I remember uttering something along the lines of “I can’t, I’ve not got time” to which I think she responded with something along the lines of “Bloody hell I’m not that sick that I can’t have them for 2 hours!” with a smile on her face then gave me another massive hug.
And that was it. The next day I rang a local day hospice that Mair had also been going to and I made an appointment with Jacqui and at that appointment I balled by eyes out again.
And you know what. It didn’t take the situation away. It didn’t remove the cancer from our lives, It didn’t magically create some home help…..but it got it out of me that yes I struggled and it felt good. It was like opening a valve and letting some air out. The difference between a slow puncture or a complete blow out on the motorway doing 80!" (Click here for the full article)
My Keith has propped me up, our kids up, my mum and himself since this all started and I will honestly admit that I've neglected him. I was far too wrapped up in what was happening to me to really consider my Fred.
I like to think that nowadays I'm a little bit more aware of Keith's feelings. He is in this with me but he is also carrying me (not an easy task when I weigh 40 stone and have a meatball subway hanging out my mouth).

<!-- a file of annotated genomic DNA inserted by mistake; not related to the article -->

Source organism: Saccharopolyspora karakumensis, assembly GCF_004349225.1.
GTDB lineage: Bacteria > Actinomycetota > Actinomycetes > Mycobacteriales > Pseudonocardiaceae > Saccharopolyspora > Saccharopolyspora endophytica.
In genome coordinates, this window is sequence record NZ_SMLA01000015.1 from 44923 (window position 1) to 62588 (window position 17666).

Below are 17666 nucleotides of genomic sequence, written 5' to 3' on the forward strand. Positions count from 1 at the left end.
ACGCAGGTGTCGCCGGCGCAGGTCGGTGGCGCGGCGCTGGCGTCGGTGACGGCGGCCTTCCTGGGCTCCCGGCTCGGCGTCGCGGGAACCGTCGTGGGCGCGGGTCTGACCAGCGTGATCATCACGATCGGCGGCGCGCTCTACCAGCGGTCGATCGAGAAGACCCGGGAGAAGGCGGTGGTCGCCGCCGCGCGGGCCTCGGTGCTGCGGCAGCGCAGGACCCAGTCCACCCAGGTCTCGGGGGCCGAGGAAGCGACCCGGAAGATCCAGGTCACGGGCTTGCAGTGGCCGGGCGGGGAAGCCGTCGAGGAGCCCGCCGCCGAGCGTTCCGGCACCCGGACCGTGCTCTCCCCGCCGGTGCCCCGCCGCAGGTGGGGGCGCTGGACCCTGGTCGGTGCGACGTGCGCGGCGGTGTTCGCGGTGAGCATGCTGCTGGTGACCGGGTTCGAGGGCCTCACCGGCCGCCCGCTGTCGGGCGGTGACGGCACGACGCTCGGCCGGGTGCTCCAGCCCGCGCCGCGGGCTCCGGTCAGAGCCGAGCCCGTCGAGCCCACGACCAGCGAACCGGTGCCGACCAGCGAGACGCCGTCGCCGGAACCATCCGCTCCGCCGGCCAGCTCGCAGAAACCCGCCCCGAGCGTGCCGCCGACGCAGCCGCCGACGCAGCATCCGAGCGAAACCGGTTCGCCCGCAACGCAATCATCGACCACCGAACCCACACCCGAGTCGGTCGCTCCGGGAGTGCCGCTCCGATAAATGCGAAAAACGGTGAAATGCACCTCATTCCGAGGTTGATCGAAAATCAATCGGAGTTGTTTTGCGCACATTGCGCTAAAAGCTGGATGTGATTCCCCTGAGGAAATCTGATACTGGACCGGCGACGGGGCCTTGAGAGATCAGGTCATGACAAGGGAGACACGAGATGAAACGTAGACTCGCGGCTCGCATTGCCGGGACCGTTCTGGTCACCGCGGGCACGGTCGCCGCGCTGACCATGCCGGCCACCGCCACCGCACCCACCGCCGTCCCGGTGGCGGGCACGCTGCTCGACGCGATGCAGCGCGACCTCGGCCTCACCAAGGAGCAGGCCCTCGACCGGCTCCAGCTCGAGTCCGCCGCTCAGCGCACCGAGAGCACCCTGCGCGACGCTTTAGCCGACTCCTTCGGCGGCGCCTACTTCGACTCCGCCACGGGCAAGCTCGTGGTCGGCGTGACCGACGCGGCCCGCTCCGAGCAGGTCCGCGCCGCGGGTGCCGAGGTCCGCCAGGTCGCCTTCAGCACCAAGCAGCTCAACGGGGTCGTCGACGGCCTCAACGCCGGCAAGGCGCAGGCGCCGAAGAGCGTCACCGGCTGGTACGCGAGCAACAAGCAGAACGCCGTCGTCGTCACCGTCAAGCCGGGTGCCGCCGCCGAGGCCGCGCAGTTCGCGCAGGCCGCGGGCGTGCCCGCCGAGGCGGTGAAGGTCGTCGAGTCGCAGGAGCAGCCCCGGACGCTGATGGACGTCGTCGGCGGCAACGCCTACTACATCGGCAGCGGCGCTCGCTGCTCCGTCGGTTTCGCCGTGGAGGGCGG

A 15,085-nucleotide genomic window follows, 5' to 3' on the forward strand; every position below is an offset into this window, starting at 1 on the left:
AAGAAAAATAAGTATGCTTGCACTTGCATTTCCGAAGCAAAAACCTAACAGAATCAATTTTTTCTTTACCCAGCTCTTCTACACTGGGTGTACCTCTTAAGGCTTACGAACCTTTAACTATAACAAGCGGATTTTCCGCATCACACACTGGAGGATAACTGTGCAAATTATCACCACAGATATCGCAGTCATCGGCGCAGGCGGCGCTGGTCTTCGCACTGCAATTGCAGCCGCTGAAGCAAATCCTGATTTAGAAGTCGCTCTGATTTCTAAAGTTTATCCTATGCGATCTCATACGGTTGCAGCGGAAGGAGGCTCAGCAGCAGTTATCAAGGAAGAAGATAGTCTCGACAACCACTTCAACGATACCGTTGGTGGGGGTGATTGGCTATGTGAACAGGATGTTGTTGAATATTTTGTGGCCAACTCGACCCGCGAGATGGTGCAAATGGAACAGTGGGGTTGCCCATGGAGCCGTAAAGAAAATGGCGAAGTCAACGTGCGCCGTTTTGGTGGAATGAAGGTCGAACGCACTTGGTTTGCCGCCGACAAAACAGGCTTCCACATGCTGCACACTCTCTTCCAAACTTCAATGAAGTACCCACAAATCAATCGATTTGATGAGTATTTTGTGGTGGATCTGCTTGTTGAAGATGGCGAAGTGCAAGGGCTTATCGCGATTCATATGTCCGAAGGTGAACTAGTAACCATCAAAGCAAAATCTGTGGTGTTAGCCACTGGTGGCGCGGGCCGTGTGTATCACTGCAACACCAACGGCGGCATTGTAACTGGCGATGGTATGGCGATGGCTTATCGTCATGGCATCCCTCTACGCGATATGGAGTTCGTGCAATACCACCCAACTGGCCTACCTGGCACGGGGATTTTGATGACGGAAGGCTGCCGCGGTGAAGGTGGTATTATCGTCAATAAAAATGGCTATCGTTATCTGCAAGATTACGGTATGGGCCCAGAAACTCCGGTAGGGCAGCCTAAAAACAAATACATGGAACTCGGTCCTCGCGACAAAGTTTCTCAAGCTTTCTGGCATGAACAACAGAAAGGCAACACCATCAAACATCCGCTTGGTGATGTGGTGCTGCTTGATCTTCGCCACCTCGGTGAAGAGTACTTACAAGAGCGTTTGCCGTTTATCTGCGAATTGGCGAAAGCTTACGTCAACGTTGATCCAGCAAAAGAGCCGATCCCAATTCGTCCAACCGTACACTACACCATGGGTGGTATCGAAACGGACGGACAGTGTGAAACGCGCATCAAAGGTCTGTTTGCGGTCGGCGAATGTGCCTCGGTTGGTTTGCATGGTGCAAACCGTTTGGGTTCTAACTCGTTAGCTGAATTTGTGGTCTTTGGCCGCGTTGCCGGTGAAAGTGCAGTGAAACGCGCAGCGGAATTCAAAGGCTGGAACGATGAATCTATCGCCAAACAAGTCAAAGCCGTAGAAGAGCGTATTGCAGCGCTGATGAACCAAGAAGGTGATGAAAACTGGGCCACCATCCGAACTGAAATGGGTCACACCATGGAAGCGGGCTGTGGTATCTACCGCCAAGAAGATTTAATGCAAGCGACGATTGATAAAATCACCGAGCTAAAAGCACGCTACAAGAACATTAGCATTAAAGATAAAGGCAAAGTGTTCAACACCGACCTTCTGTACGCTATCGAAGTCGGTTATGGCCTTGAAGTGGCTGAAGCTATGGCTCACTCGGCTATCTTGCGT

BUT I am worried about all the men out there that are stuck in the cave with only their smelly shoes, hairy arses and skid marked pants for company. There will be men across the UK punching holes in their caves, quietly sitting on the pain of supporting a loved one who is critically ill.
Pete, Jamie, myself and a whole lot of others want to give men a place to chat and get themselves out of the cave.
Please, if you know any man that has a loved one who is ill, share this post with them. They just need to email Pete directly at firstname.lastname@example.org and he will invite them to the 'man forum'.
When you tell The Fred's about the group they may tell you to piss off and that they don't need support but they may secretly sneak on there and just not tell you, Fred stylie. They can retain the image of Fred without being Fred.
No one should feel they can't talk to anyone.
Get Fred out of the Cave xx